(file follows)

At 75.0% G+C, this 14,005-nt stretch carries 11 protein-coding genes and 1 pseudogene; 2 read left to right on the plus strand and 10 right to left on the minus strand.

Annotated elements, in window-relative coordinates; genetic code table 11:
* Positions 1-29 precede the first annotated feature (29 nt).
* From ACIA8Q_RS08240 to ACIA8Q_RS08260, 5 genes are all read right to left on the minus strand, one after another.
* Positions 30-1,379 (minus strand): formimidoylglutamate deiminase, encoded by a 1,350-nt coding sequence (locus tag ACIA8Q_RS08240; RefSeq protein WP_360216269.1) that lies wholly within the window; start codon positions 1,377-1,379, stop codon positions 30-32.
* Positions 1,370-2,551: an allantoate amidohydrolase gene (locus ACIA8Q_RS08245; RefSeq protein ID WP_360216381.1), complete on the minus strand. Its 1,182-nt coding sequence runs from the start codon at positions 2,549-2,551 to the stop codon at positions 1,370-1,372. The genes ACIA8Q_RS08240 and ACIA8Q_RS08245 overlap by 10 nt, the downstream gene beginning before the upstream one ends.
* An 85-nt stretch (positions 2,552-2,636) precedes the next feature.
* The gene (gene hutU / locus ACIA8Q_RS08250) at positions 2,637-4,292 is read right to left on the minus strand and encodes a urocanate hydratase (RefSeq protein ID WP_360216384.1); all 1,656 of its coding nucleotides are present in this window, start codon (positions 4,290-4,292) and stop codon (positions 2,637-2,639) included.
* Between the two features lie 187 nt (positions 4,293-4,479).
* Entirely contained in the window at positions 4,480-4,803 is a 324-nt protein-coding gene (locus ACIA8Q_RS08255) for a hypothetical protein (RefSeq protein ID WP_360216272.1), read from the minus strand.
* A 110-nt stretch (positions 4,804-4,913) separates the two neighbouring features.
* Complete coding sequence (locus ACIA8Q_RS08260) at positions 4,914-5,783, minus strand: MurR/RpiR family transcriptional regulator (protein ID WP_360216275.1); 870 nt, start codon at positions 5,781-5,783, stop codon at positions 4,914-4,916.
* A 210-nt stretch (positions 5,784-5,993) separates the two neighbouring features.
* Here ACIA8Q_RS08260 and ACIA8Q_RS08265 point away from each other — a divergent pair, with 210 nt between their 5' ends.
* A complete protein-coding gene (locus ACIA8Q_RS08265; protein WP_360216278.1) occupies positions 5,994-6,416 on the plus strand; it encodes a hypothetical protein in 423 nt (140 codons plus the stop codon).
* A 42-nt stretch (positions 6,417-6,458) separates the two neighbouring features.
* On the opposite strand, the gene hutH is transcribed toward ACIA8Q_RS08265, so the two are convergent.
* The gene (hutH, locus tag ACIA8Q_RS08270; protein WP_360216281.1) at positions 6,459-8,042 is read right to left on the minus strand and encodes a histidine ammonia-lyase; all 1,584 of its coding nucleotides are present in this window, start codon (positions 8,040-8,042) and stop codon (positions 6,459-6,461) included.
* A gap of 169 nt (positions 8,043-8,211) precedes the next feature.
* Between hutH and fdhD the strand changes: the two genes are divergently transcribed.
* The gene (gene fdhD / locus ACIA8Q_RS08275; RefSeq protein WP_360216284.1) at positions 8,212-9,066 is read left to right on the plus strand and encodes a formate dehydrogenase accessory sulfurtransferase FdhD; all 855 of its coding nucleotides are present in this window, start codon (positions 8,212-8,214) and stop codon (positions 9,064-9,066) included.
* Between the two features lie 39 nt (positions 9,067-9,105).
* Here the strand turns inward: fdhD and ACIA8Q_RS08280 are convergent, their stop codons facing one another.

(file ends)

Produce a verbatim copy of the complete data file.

At 75.0% G+C, this 14,005-nt stretch carries 11 protein-coding genes and 1 pseudogene; 2 read left to right on the plus strand and 10 right to left on the minus strand.

Annotated elements, in window-relative coordinates; genetic code table 11:
* Positions 1-29 precede the first annotated feature (29 nt).
* From ACIA8Q_RS08240 to ACIA8Q_RS08260, 5 genes are all read right to left on the minus strand, one after another.
* Positions 30-1,379 (minus strand): formimidoylglutamate deiminase, encoded by a 1,350-nt coding sequence (locus tag ACIA8Q_RS08240; RefSeq protein WP_360216269.1) that lies wholly within the window; start codon positions 1,377-1,379, stop codon positions 30-32.
* Positions 1,370-2,551: an allantoate amidohydrolase gene (locus ACIA8Q_RS08245; RefSeq protein ID WP_360216381.1), complete on the minus strand. Its 1,182-nt coding sequence runs from the start codon at positions 2,549-2,551 to the stop codon at positions 1,370-1,372. The genes ACIA8Q_RS08240 and ACIA8Q_RS08245 overlap by 10 nt, the downstream gene beginning before the upstream one ends.
* An 85-nt stretch (positions 2,552-2,636) precedes the next feature.
* The gene (gene hutU / locus ACIA8Q_RS08250) at positions 2,637-4,292 is read right to left on the minus strand and encodes a urocanate hydratase (RefSeq protein ID WP_360216384.1); all 1,656 of its coding nucleotides are present in this window, start codon (positions 4,290-4,292) and stop codon (positions 2,637-2,639) included.
* Between the two features lie 187 nt (positions 4,293-4,479).
* Entirely contained in the window at positions 4,480-4,803 is a 324-nt protein-coding gene (locus ACIA8Q_RS08255) for a hypothetical protein (RefSeq protein ID WP_360216272.1), read from the minus strand.
* A 110-nt stretch (positions 4,804-4,913) separates the two neighbouring features.
* Complete coding sequence (locus ACIA8Q_RS08260) at positions 4,914-5,783, minus strand: MurR/RpiR family transcriptional regulator (protein ID WP_360216275.1); 870 nt, start codon at positions 5,781-5,783, stop codon at positions 4,914-4,916.
* A 210-nt stretch (positions 5,784-5,993) separates the two neighbouring features.
* Here ACIA8Q_RS08260 and ACIA8Q_RS08265 point away from each other — a divergent pair, with 210 nt between their 5' ends.
* A complete protein-coding gene (locus ACIA8Q_RS08265; protein WP_360216278.1) occupies positions 5,994-6,416 on the plus strand; it encodes a hypothetical protein in 423 nt (140 codons plus the stop codon).
* A 42-nt stretch (positions 6,417-6,458) separates the two neighbouring features.
* On the opposite strand, the gene hutH is transcribed toward ACIA8Q_RS08265, so the two are convergent.
* The gene (hutH, locus tag ACIA8Q_RS08270; protein WP_360216281.1) at positions 6,459-8,042 is read right to left on the minus strand and encodes a histidine ammonia-lyase; all 1,584 of its coding nucleotides are present in this window, start codon (positions 8,040-8,042) and stop codon (positions 6,459-6,461) included.
* A gap of 169 nt (positions 8,043-8,211) precedes the next feature.
* Between hutH and fdhD the strand changes: the two genes are divergently transcribed.
* The gene (gene fdhD / locus ACIA8Q_RS08275; RefSeq protein WP_360216284.1) at positions 8,212-9,066 is read left to right on the plus strand and encodes a formate dehydrogenase accessory sulfurtransferase FdhD; all 855 of its coding nucleotides are present in this window, start codon (positions 8,212-8,214) and stop codon (positions 9,064-9,066) included.
* Between the two features lie 39 nt (positions 9,067-9,105).
* Here the strand turns inward: fdhD and ACIA8Q_RS08280 are convergent, their stop codons facing one another.